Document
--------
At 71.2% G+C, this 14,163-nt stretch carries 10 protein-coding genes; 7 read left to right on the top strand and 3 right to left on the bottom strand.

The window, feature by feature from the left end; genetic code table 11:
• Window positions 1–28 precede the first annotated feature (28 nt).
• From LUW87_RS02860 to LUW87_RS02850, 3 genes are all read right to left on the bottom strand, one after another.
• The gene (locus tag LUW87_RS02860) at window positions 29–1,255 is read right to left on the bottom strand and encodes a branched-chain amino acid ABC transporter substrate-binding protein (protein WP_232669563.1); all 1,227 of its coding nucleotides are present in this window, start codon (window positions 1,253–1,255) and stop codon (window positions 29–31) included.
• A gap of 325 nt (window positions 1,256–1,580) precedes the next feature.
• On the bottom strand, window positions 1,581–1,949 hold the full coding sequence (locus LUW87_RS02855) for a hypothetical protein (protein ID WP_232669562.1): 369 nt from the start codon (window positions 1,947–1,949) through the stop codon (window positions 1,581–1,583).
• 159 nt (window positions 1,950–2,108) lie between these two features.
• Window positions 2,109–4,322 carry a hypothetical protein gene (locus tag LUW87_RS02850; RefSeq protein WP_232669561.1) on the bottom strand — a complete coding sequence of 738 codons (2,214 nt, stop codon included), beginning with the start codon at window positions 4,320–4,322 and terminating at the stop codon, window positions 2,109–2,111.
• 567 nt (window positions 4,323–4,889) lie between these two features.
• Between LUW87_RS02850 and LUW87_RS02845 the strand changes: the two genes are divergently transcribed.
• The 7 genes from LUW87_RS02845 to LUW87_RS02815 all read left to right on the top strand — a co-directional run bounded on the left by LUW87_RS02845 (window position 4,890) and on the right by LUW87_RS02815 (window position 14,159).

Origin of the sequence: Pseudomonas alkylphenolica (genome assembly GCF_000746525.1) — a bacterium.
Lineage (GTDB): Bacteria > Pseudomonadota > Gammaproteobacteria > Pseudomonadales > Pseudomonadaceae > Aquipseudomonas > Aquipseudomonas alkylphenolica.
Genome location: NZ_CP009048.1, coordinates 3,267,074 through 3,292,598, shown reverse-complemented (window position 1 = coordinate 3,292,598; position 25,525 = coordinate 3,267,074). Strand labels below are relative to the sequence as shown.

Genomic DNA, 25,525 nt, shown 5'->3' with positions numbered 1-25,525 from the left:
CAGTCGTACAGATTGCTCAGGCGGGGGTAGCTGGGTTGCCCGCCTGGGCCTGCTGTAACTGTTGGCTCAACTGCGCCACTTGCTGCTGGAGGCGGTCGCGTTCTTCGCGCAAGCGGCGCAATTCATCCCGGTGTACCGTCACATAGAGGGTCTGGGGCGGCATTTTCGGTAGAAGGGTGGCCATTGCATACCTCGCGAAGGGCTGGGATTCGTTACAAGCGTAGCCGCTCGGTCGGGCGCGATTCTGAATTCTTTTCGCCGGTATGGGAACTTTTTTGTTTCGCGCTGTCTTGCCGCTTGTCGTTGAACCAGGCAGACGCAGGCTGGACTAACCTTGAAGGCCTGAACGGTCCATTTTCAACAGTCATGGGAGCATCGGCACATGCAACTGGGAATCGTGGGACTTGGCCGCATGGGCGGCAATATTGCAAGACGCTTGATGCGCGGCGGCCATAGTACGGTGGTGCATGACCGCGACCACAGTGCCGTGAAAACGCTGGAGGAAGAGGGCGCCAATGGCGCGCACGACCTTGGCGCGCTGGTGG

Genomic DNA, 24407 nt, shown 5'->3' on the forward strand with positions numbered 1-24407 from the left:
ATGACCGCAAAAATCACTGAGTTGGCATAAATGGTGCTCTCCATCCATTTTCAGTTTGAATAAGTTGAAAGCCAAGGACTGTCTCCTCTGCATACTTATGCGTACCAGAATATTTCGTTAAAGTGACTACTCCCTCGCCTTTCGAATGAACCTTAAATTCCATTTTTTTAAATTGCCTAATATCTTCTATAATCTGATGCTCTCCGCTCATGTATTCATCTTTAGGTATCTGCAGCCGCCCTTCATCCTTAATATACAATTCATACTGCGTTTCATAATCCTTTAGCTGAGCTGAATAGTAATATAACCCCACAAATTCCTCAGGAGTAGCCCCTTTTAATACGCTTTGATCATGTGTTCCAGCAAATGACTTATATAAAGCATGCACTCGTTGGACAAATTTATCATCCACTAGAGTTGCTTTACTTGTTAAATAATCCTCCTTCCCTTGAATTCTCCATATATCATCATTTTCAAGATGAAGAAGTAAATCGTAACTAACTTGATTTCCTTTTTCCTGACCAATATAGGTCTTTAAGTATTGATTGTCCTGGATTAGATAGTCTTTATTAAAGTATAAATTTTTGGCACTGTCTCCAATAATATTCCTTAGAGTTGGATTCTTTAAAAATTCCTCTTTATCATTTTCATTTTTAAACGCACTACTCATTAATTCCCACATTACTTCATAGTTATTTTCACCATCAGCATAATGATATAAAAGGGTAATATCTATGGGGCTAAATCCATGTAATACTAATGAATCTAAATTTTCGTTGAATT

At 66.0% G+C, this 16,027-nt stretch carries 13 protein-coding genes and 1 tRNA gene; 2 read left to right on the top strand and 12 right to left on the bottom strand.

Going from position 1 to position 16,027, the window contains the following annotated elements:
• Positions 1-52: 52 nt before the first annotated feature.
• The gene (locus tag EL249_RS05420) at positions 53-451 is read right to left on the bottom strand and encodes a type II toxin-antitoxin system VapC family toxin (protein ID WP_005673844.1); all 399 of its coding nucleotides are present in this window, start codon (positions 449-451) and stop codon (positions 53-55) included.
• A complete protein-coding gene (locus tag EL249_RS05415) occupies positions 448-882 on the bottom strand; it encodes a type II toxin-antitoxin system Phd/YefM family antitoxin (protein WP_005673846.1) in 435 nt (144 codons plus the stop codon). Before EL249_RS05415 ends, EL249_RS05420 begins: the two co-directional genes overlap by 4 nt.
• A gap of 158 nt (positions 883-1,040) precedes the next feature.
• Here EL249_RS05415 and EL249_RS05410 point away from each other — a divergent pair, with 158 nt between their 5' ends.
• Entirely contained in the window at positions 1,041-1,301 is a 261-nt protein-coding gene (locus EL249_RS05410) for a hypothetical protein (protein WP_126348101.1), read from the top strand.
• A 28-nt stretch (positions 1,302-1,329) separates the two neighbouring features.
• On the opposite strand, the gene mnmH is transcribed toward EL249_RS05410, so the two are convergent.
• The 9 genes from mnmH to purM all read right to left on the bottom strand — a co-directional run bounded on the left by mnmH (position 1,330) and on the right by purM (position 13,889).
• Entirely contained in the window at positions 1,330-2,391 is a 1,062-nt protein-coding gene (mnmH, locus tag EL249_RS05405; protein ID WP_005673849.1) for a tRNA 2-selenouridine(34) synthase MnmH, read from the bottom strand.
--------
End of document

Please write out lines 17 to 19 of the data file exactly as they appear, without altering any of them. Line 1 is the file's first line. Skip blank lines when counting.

CAGTCGTACAGATTGCTCAGGCGGGGGTAGCTGGGTTGCCCGCCTGGGCCTGCTGTAACTGTTGGCTCAACTGCGCCACTTGCTGCTGGAGGCGGTCGCGTTCTTCGCGCAAGCGGCGCAATTCATCCCGGTGTACCGTCACATAGAGGGTCTGGGGCGGCATTTTCGGTAGAAGGGTGGCCATTGCATACCTCGCGAAGGGCTGGGATTCGTTACAAGCGTAGCCGCTCGGTCGGGCGCGATTCTGAATTCTTTTCGCCGGTATGGGAACTTTTTTGTTTCGCGCTGTCTTGCCGCTTGTCGTTGAACCAGGCAGACGCAGGCTGGACTAACCTTGAAGGCCTGAACGGTCCATTTTCAACAGTCATGGGAGCATCGGCACATGCAACTGGGAATCGTGGGACTTGGCCGCATGGGCGGCAATATTGCAAGACGCTTGATGCGCGGCGGCCATAGTACGGTGGTGCATGACCGCGACCACAGTGCCGTGAAAACGCTGGAGGAAGAGGGCGCCAATGGCGCGCACGACCTTGGCGCGCTGGTGG

Genomic DNA, 24407 nt, shown 5'->3' on the forward strand with positions numbered 1-24407 from the left:
ATGACCGCAAAAATCACTGAGTTGGCATAAATGGTGCTCTCCATCCATTTTCAGTTTGAATAAGTTGAAAGCCAAGGACTGTCTCCTCTGCATACTTATGCGTACCAGAATATTTCGTTAAAGTGACTACTCCCTCGCCTTTCGAATGAACCTTAAATTCCATTTTTTTAAATTGCCTAATATCTTCTATAATCTGATGCTCTCCGCTCATGTATTCATCTTTAGGTATCTGCAGCCGCCCTTCATCCTTAATATACAATTCATACTGCGTTTCATAATCCTTTAGCTGAGCTGAATAGTAATATAACCCCACAAATTCCTCAGGAGTAGCCCCTTTTAATACGCTTTGATCATGTGTTCCAGCAAATGACTTATATAAAGCATGCACTCGTTGGACAAATTTATCATCCACTAGAGTTGCTTTACTTGTTAAATAATCCTCCTTCCCTTGAATTCTCCATATATCATCATTTTCAAGATGAAGAAGTAAATCGTAACTAACTTGATTTCCTTTTTCCTGACCAATATAGGTCTTTAAGTATTGATTGTCCTGGATTAGATAGTCTTTATTAAAGTATAAATTTTTGGCACTGTCTCCAATAATATTCCTTAGAGTTGGATTCTTTAAAAATTCCTCTTTATCATTTTCATTTTTAAACGCACTACTCATTAATTCCCACATTACTTCATAGTTATTTTCACCATCAGCATAATGATATAAAAGGGTAATATCTATGGGGCTAAATCCATGTAATACTAATGAATCTAAATTTTCGTTGAATT